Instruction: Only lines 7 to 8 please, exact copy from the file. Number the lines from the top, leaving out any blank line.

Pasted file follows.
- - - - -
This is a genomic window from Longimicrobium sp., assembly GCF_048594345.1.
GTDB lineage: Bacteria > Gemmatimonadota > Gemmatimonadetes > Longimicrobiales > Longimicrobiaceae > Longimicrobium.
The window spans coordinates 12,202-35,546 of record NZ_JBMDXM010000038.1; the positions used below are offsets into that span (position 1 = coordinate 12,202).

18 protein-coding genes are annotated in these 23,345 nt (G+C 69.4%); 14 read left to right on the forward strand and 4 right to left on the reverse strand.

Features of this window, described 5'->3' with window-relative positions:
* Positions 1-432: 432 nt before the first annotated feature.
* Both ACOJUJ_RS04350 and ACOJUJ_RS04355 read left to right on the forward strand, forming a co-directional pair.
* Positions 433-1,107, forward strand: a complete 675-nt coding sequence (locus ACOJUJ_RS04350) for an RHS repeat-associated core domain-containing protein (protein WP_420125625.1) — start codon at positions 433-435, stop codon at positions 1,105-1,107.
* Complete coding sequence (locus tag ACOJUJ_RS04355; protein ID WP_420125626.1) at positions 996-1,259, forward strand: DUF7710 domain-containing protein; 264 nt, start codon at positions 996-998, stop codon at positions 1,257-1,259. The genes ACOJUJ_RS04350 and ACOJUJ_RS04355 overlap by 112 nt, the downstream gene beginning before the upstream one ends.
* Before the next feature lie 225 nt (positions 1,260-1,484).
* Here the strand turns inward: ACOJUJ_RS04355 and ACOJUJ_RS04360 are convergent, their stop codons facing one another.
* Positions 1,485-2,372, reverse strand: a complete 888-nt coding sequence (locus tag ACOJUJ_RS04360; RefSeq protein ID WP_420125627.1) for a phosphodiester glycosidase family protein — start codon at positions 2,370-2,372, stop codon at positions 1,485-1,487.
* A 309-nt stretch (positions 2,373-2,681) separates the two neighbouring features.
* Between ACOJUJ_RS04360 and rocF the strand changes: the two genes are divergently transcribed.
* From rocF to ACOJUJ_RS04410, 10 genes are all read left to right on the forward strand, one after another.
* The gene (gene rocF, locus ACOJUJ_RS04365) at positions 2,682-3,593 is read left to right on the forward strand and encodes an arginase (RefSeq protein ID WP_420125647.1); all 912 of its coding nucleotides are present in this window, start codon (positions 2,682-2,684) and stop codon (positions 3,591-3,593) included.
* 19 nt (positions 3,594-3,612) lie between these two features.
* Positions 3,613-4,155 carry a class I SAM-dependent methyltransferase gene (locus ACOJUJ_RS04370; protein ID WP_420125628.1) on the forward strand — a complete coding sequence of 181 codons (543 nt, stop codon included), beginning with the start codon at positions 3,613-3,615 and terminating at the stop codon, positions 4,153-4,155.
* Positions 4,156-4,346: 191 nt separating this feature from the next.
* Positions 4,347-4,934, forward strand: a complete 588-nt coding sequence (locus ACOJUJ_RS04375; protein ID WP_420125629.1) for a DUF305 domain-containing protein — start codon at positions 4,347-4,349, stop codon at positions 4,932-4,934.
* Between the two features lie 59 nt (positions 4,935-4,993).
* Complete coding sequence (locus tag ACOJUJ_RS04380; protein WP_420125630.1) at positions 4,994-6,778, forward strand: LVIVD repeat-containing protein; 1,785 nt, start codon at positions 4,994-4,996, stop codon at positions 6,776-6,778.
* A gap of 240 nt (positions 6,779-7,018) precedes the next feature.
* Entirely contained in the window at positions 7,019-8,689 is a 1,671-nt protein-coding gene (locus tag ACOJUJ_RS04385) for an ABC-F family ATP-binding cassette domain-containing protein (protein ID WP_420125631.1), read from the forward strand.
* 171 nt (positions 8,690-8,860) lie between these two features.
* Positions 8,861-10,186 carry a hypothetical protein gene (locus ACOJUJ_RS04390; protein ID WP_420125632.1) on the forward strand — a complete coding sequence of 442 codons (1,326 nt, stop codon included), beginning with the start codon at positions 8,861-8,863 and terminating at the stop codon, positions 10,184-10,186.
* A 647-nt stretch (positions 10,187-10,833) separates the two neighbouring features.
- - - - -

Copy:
* Both ACOJUJ_RS04350 and ACOJUJ_RS04355 read left to right on the forward strand, forming a co-directional pair.
* Positions 433-1,107, forward strand: a complete 675-nt coding sequence (locus ACOJUJ_RS04350) for an RHS repeat-associated core domain-containing protein (protein WP_420125625.1) — start codon at positions 433-435, stop codon at positions 1,105-1,107.